Releasing and moving on (continued)

Maybe the house is resisting releasing me. I’ve tried to reassure it, tried to convince it the next owners will love it as I do. Perhaps it senses my uncertainty about this.

Is it too much to hope for the ‘perfect’ buyer? Someone who will enjoy the house and environment for what it is and not merely see it as an ‘investment’, something to be manipulated for profit. There are such people around, but is it then too much to hope that such a buyer would also have enough money at their disposal to pay us a fair price.

Last week we signed another contract, for much less than we’d been hoping for, and much less than the earlier contract. There’s no doubt the market has been dropping, and we are more anxious to sell quickly than we were 3 months ago. So we were reconciled to a lower price, though probably not this much lower. What we weren’t prepared for was that the new buyer, just like the last, would try to reduce the price drastically once the contract had been signed, over perceived flaws which should have been accepted as part and parcel of an old house. After all, you don’t go into a used furniture store and demand the price of recovering be deducted from the selling price of an obviously used sofa.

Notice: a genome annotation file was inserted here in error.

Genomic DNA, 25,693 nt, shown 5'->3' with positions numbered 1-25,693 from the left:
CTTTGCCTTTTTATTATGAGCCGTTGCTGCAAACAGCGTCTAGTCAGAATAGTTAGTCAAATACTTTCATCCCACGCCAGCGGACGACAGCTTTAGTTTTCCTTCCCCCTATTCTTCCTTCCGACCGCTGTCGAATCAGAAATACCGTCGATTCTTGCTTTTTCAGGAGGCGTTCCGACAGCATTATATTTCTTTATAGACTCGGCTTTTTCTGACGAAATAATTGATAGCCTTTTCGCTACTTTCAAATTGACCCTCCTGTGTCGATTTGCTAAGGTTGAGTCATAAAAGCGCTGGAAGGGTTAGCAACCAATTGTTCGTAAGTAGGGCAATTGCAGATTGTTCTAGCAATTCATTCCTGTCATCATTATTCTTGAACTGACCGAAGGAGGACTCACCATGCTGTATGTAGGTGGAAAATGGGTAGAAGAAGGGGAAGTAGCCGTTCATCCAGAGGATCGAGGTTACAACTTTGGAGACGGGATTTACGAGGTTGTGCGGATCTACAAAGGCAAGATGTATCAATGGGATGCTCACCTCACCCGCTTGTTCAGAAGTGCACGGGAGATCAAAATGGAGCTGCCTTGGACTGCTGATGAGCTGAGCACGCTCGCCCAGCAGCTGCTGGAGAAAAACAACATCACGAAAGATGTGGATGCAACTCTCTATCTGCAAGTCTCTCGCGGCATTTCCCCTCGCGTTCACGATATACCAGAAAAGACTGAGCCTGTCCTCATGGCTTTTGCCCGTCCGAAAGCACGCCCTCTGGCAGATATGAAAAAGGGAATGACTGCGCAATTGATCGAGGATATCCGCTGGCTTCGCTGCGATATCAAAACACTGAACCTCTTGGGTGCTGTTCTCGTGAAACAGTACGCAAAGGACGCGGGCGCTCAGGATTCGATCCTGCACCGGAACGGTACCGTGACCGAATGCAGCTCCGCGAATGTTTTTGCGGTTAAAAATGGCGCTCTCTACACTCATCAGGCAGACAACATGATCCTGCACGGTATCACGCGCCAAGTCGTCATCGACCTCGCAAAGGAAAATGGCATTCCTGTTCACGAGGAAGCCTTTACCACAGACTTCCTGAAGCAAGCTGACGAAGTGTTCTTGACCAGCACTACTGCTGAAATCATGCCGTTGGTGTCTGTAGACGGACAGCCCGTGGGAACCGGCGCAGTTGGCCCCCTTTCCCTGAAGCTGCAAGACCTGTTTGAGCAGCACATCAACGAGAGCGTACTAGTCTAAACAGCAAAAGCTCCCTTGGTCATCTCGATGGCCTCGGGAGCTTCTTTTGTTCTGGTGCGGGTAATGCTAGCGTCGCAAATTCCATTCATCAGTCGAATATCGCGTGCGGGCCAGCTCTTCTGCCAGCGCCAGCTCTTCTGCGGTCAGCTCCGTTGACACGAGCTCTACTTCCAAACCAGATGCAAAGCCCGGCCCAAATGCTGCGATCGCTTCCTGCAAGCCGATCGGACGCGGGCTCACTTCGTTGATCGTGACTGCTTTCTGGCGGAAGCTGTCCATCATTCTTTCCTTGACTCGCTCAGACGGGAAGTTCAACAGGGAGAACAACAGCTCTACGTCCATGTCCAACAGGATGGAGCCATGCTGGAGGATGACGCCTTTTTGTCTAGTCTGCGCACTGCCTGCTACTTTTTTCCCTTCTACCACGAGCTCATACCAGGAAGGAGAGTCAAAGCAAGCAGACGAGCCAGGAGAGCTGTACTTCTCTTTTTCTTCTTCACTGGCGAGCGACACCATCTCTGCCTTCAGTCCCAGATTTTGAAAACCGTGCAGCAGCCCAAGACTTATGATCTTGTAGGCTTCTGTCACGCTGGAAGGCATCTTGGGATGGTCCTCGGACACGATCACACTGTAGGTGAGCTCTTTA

Part of the problem lies in current real estate practice in these parts. There seems to be a determination on the part of agents to keep buyers and sellers apart, thereby depersonalising them and casting them in the roles of adversaries. I have an uncomfortable feeling of having my space desecrated … my home, which reflects me, is open for all to see, but I know little or nothing about these people who wish to take over my home. People who, the agent tells us, are absolutely in love with the house … yet expect it to cost no more than other places they’ve seen which they like much less.